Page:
You know because you need to know! or Cognitive Task Analysis to those in the know

As Barry the Baptist famously says in Lock Stock and Two Smoking Barrels “You’re doing it for me is all you need to know. You know because you need to know” no time to get into all that now! but…

Cognitive Task Analysis

Most UX designers need to know, what users need to know.. through a process called cognitive task analysis we can firstly gauge the preliminary knowledge of the task the user is trying to complete, so looking at a task as a designer we gather what the user shall be facing when interacting with a user interface.

As an interface designer, you don’t need to be an expert in the area in which the user is trying to complete tasks, but we do need a degree of familiarity with it, so say you were making a sushi restaurant menu app, an understanding of what a bento box was would be essential, you wouldn’t have to know where the fish were sourced though.

After gathering preliminary knowledge designers need to gather some knowledge representations, which is an understanding of what kind of things the user needs to know in order to finish tasks – not exactly the knowledge that they’ll need to have, but whether users need to do things in a series of steps, or certain order, or have access to learning material to complete tasks.

So if we go back to the sushi menu app again, we need to understand that if a user is going to create a custom bento box, what order they shall have to do so, do they add a drink at the end? can they add a few extra crunchy rolls? can they change an order after selecting the sushi and going to the final payment stage..

Finally with cognitive task analysis we need to populate these knowledge representations, as we start to recognise what the user already knows, we can observe the user, we see that they already know how to select different sushi rolls, add a drink, follow the payment instructions etc.

During this late stage, we take notes on all the actions users undertake; designers then map those actions to knowledge that must already exist in the users mind – designers see the equipment involved in the task – they map the sensory experience of the user & identify all the interruptions that might have an impact on, or even change, the users thought processes.

As some of these are things we cannot actually see, we can use techniques to bring out that focused knowledge. Basically we just ask the user to tell us what is going on inside their environments, inside their minds, and anything that may impact our understanding of parts of the task, if any, that the user themselves is not aware of. A major driver of doing this is so we can confirm with users that what we are observing is correct, and check our assumptions that what we understand from what we observe is in fact the case. Once we have all the data, we can then format it in a way that is useful and apply it to the interface we are designing.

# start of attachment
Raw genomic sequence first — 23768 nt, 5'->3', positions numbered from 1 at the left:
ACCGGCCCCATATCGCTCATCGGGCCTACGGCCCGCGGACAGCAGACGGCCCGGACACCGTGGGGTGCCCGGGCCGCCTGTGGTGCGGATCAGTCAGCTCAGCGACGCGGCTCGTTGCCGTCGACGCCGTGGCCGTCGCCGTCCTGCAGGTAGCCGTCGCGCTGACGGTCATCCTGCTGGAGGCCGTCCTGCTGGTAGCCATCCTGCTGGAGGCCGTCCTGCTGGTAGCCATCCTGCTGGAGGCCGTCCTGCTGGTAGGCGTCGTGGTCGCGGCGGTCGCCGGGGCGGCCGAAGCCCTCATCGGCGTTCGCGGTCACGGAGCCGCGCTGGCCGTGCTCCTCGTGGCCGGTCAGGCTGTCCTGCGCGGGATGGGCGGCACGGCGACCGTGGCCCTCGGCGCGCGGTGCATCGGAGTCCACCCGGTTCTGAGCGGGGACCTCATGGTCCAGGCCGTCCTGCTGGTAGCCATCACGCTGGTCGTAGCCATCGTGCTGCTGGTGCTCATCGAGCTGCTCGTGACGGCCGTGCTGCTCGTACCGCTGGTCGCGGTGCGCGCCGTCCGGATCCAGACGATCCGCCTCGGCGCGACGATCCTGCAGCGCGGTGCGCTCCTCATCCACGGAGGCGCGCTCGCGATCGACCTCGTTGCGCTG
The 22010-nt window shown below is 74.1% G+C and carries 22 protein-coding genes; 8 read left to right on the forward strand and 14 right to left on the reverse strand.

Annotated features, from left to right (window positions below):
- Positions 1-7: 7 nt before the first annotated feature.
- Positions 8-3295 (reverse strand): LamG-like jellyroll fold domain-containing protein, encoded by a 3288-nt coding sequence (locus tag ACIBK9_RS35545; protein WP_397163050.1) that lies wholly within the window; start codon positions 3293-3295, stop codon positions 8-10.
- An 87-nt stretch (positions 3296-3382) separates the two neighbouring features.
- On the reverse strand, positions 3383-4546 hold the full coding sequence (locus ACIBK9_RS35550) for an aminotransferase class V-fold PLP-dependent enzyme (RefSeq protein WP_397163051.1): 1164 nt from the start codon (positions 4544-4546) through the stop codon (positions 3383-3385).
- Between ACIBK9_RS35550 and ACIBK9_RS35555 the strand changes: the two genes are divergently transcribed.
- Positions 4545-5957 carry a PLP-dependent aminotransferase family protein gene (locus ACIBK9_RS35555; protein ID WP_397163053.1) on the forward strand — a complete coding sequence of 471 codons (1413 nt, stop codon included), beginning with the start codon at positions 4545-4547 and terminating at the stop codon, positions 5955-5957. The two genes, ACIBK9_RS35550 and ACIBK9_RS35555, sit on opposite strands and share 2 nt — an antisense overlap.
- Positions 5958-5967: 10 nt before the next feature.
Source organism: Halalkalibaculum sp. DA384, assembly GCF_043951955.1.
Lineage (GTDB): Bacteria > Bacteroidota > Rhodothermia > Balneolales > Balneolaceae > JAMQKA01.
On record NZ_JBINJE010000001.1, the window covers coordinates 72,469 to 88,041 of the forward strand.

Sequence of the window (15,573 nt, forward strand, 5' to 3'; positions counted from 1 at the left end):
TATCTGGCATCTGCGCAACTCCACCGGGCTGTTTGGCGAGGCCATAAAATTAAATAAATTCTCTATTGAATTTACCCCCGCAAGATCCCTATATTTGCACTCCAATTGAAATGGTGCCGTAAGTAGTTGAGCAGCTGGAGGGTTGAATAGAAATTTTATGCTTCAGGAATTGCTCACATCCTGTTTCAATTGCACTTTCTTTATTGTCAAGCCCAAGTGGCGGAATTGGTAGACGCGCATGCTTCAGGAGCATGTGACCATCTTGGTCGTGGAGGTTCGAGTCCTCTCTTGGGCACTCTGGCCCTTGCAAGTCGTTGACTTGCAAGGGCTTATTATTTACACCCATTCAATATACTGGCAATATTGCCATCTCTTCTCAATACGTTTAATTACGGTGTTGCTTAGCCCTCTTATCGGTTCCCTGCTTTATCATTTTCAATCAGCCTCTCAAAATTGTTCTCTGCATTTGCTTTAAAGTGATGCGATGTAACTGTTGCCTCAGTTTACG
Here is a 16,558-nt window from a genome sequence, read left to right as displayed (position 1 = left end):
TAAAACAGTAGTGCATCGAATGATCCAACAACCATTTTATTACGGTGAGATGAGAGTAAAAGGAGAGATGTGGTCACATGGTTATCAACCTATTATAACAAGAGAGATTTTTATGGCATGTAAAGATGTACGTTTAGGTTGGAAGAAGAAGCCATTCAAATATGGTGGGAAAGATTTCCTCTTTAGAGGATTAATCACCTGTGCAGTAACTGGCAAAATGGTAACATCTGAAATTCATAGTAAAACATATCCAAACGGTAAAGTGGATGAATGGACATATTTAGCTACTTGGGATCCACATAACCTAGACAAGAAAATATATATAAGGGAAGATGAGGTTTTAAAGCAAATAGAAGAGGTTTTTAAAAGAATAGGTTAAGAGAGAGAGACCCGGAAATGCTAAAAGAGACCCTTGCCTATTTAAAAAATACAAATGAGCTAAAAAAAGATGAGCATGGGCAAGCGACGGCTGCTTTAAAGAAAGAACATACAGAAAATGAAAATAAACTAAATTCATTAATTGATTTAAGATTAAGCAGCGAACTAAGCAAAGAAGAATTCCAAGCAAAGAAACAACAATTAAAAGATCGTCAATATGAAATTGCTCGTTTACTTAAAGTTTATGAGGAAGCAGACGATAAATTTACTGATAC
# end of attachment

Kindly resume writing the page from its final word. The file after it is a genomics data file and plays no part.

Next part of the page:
The drawbacks of cognitive task analysis is that it’s a time intensive. CTAs involve sourcing lots of experts in the tasks to observe & interview, often over a long stretch of time. Designers then have to amalgamate a large swathe of data, of which hardly any of it is contextual. Cognitive task analysis is less suitable for use by newcomer users, you tend to need people who are expert enough at what they are doing to be able to understandable as to what is going on in their mental unfolding.

Hierarchical Task Analysis

We also looked at Hierarchical Task Analysis which I won’t go on about her ein depth but essentially breaks each part of a users perceived actions down into its own sub-tasks, which allows us to be so granular that these sub-tasks can be seen as useful in different contexts.

If we think of building a house: cable pulling is something you do as an electrician, but you would also do this as a home cinema installer; testing lights is something you do as an electrician, but you would also do that as a conveyancer to get them signed off.

GOMS Model

The GOMS model is based on the view of the user as processor, and sees their role as such within a system.

It is founded on the theory that you need to collect four sets of information about a task in order to understand it:

  • G = the user’s goals within the system.
  • O = the operators the user can perform on the system.
  • M= the methods the user can use to achieve those goals.
  • S= the selection rules the user uses to choose among different computing methods.

The basic premise is that every human who interacts with a system has a goal in mind, and needs to use the system to complete that goal.